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Gargling Urine Helps Male Giraffes Work Out Who’s Up For Some Loving

It started out with some piss, how did it end up like this?

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Rachael Funnell

author

Rachael Funnell

Writer & Senior Digital Producer

Rachael is a writer and digital content producer at IFLScience with a Zoology degree from the University of Southampton, UK, and a nose for novelty animal stories.

Writer & Senior Digital Producer

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giraffe flehmen

A few animals practice flehmen, but only giraffes go straight to the source. Image credit: L Hart, B Hart 2023, Animals. CC BY 4.0

There are some words that sound gross but mean something nice, like pulchritudinous (which actually means beautiful, despite sounding like a foot condition). Then there are words that pretty much fit the bill, like the recently researched action of flehmen, whereby a prospective male suitor giraffe will gargle a female’s urine like a sommelier slurping wine. A suitably unsexy name for a suitably unsexy chat up approach, but one that’s necessary for giraffes who don’t have anything else to go on.

Many other mammalian species get a helping hand from estrous signals like going into heat and releasing pheromones. Giraffes (Giraffa giraffa angolensis) don’t have this, which has seen these animals evolve an approach in which the males invite the females to urinate for around five seconds so that they can taste the golden shower for indicators that their reproductive window is near.

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A new study into the behavior comes following observations at the Namutoni waterholes, Etosha National Park in Namibia. As for how the unusual love language begins, it requires an eager male and a willing female.

“Males provoke females to urinate by sniffing and prodding them. If the female is going to urinate, she first widens her hindleg stance and sets a stable posture, and then urinates,” wrote the study authors. “The male gathers the urine in his mouth with his tongue and then frequently performs flehmen to assess her estrous status.”

Flehmen requires a stream of urine as the researchers observed that males weren’t interested in any samples already deposited on the ground. Instead, they would poke their heads around the female’s genitals until she release some urine, which the males could then inhale with an open mouth and curled lip to get the pee to where it needed to be.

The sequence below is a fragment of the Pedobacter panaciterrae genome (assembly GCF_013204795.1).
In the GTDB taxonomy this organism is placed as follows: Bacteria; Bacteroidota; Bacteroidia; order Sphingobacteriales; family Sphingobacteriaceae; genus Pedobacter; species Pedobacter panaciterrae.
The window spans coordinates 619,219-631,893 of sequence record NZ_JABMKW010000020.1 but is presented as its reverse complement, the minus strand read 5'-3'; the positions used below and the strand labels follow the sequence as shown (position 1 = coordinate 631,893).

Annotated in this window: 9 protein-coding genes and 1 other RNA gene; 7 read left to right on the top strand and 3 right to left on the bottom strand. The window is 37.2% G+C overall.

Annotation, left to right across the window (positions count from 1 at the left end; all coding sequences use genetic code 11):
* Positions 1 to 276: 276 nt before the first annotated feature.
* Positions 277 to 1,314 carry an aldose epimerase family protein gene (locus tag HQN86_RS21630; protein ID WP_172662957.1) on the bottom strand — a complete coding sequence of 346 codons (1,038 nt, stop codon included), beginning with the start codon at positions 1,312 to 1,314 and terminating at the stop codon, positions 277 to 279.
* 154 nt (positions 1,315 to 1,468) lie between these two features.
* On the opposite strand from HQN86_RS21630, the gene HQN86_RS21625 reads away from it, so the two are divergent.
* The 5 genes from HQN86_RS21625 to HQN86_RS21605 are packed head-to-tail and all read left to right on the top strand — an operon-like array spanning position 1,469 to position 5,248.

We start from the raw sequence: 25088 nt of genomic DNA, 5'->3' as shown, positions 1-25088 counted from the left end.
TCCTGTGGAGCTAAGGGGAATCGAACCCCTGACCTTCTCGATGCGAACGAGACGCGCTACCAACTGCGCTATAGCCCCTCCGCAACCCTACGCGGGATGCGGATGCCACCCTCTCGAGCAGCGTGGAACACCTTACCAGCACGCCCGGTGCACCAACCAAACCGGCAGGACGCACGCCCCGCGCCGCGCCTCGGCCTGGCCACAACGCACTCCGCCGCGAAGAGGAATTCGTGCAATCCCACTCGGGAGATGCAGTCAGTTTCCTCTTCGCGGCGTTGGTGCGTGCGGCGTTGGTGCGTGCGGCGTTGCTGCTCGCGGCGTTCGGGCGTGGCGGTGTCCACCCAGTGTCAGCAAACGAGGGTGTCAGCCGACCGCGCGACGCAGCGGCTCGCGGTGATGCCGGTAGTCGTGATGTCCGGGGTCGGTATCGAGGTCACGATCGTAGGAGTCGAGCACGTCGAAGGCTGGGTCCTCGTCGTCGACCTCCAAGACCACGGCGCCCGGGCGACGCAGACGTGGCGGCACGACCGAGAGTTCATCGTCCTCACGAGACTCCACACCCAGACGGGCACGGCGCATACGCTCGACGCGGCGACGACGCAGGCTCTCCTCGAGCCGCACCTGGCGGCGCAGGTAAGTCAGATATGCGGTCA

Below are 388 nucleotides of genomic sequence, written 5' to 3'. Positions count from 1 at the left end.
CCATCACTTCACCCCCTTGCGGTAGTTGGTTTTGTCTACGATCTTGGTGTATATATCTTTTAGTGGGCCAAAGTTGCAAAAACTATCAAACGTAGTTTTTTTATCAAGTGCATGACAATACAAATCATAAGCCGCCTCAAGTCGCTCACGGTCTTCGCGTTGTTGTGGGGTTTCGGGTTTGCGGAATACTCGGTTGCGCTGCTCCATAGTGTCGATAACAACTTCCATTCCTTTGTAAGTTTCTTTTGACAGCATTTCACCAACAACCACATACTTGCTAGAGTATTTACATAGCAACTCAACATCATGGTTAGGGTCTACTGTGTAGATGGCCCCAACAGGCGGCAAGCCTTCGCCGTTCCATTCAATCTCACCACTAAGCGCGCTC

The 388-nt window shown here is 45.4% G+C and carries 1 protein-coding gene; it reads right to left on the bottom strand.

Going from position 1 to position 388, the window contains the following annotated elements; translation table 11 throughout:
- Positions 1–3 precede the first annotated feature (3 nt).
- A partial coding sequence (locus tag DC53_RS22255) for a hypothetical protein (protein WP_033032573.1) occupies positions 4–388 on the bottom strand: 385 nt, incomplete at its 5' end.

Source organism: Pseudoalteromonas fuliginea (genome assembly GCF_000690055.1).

Specifically, that appears to be the vomeronasal organ that sits above the mouth cavity and enables the male to detect components of the urine that suggest the female may soon be fertile. Tasting urine for fertility signs like this isn’t unique, with dogs and horses doing a similar thing, but what is unique is that a giraffe can’t use urine that’s on the ground.

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Why? Reaching the ground is a much bigger deal for giraffes who have evolved an extreme head and neck morphology. Lowering their head to drink can be risky for many reasons including predation, something which the researchers observed during their study as some lions took out one of the group. It figures, then, that avoiding bending all that way down to taste some urine is also an adaptation to survive the mating season.

By encouraging the females to instead release a fresh sample, the males avoid traveling their noggins all the way to the ground while also getting an idea of whether or not she’s interested. A female that gives up her urine willingly is probably on the same page; anyone holding back probably doesn’t want to mate with you.

The study is the most extensive into flehmen and found that it typically lasts for around three to nine seconds with the male starting off with his muzzle in the stream of urine but then completing the taste test from a more upright position. Willing females would help them out by adopting a wide hind-legged stance before beginning to urinate.

So, there’s a fun fact to share with a date this Valentine’s Day. You’re welcome.

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The study was published in the journal Animals.


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natureNaturenatureanimals
  • tag
  • animals,

  • animal behavior,

  • giraffe,

  • mating behavior,

  • weird and wonderful

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